Serbia’s onshore extension of the TurkStream gas pipeline had been laid, the country’s Energy Minister Aleksandar Antić said on February 28, with work to continue over 2020 to build the link’s supporting infrastructure, reported S&P Global Platts, the provider of energy and commodities information.
Antić, speaking following a meeting of the council of the Southern Gas Corridor in Baku, said the new route from Azerbaijan and the TurkStream system both brought new gas supply diversification for Serbia.
The Balkan state has been busy laying its 403 km (250 mile) section of the TurkStream onshore expansion to bring gas carried by the TurkStream pipeline from Serbia’s border with Bulgaria to its border with Hungary.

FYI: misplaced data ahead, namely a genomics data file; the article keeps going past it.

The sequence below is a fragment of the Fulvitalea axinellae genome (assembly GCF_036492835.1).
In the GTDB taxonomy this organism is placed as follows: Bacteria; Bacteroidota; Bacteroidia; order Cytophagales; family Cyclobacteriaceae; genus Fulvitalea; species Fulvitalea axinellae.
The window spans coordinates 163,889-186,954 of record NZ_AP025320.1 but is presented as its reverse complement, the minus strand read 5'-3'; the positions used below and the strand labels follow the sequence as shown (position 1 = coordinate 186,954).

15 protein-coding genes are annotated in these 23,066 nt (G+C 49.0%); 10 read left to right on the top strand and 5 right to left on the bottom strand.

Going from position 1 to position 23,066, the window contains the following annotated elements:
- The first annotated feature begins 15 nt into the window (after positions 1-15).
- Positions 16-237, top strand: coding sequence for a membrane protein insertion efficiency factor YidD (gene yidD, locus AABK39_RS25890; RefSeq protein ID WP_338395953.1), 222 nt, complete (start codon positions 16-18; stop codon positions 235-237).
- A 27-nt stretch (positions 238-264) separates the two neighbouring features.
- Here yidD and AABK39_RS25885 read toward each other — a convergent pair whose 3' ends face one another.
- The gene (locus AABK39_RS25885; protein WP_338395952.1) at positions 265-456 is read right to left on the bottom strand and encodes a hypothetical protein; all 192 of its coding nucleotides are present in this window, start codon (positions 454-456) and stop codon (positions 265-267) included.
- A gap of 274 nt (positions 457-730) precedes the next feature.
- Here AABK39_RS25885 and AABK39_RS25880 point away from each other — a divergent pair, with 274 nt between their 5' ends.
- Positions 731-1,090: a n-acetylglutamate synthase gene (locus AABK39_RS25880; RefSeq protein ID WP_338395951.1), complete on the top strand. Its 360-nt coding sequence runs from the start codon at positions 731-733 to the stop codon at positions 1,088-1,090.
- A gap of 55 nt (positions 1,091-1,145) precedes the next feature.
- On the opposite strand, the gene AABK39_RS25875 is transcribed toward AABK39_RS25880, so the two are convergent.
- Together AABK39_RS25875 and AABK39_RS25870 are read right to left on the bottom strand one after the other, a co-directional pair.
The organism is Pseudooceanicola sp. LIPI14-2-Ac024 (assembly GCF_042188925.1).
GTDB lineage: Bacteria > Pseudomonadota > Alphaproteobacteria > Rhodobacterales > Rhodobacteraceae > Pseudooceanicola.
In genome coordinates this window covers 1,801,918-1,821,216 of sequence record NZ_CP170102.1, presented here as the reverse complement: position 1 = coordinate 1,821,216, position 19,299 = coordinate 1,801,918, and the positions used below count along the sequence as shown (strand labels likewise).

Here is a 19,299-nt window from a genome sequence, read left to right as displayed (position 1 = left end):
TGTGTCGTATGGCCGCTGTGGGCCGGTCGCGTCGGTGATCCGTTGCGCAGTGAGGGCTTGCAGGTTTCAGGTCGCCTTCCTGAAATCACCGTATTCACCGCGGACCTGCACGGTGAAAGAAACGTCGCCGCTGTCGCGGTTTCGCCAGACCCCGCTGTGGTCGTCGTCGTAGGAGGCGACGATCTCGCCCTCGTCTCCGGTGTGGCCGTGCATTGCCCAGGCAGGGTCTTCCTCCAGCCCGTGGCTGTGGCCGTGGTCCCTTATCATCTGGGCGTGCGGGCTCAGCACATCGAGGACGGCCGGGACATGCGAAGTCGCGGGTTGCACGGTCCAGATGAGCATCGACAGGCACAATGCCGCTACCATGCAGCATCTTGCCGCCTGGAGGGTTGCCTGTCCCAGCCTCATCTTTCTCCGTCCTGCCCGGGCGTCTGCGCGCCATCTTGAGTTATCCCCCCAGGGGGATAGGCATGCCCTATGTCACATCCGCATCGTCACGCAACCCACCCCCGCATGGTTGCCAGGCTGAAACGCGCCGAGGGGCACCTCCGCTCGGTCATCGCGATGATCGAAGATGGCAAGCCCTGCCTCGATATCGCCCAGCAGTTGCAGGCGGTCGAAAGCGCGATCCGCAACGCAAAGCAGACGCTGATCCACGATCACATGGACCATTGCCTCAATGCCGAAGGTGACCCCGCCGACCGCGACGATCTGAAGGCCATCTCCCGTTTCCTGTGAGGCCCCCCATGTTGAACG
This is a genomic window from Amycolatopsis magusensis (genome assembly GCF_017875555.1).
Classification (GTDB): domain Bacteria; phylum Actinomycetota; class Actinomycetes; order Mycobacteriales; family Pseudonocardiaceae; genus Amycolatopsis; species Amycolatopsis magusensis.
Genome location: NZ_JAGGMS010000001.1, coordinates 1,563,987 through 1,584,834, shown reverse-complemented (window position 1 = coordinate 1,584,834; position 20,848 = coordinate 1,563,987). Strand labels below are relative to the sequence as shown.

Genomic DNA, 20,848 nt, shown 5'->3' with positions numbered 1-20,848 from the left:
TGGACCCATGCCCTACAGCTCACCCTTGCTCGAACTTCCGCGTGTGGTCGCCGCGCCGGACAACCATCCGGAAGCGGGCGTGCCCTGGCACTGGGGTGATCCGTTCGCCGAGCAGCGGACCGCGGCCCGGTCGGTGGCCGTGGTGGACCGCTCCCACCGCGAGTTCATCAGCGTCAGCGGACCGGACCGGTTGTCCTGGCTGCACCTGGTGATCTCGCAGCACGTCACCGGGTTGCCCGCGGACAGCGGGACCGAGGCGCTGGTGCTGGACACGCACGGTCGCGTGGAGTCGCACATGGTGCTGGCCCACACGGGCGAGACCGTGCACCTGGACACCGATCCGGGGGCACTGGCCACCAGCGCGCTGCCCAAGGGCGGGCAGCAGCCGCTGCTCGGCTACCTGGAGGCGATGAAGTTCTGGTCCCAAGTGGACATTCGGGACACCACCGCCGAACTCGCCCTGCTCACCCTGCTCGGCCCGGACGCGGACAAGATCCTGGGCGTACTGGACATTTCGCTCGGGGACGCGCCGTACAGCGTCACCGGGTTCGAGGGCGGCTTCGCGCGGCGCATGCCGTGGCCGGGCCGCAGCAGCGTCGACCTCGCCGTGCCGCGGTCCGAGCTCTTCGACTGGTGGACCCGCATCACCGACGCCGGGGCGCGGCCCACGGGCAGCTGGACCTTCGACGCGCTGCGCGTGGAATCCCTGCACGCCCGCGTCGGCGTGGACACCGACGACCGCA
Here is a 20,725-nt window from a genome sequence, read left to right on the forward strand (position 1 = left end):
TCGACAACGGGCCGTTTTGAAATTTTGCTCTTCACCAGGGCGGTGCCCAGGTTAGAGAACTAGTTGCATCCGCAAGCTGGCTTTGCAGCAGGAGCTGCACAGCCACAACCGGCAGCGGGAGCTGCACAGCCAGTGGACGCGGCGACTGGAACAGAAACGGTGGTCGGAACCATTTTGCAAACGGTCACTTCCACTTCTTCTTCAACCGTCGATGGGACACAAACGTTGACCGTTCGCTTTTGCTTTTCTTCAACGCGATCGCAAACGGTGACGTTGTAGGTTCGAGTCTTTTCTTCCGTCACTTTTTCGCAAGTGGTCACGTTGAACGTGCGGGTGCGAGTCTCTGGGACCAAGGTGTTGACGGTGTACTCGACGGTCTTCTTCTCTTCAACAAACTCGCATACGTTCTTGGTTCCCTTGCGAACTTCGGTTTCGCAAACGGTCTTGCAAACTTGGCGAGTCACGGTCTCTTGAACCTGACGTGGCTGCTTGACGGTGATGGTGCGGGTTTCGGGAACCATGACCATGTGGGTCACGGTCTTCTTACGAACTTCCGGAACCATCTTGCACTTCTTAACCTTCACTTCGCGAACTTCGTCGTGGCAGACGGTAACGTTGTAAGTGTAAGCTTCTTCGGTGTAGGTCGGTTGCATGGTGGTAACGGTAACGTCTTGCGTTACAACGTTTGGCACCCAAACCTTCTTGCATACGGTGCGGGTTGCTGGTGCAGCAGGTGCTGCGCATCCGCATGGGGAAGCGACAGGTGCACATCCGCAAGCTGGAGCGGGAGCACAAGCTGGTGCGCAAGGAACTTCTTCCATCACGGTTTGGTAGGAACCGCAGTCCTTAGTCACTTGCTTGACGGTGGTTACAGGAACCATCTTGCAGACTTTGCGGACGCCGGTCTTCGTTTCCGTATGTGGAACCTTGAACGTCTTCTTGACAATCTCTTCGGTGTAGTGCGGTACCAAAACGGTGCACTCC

“This project is of strategic importance for Serbia and in 2020 we will build supporting infrastructure, including compressor stations,” Antić said.
The TurkStream gas pipeline began commercial flows on January 1 this year and has largely replaced the volumes that used to come to Southeast Europe in the Trans-Balkan line via Ukraine.
Serbia currently receives Russian gas entering the country from Hungary via Ukraine, but from December 2020 will be able to import Russian gas via TurkStream, according to Russian gas giant Gazprom, S&P Global Platts says.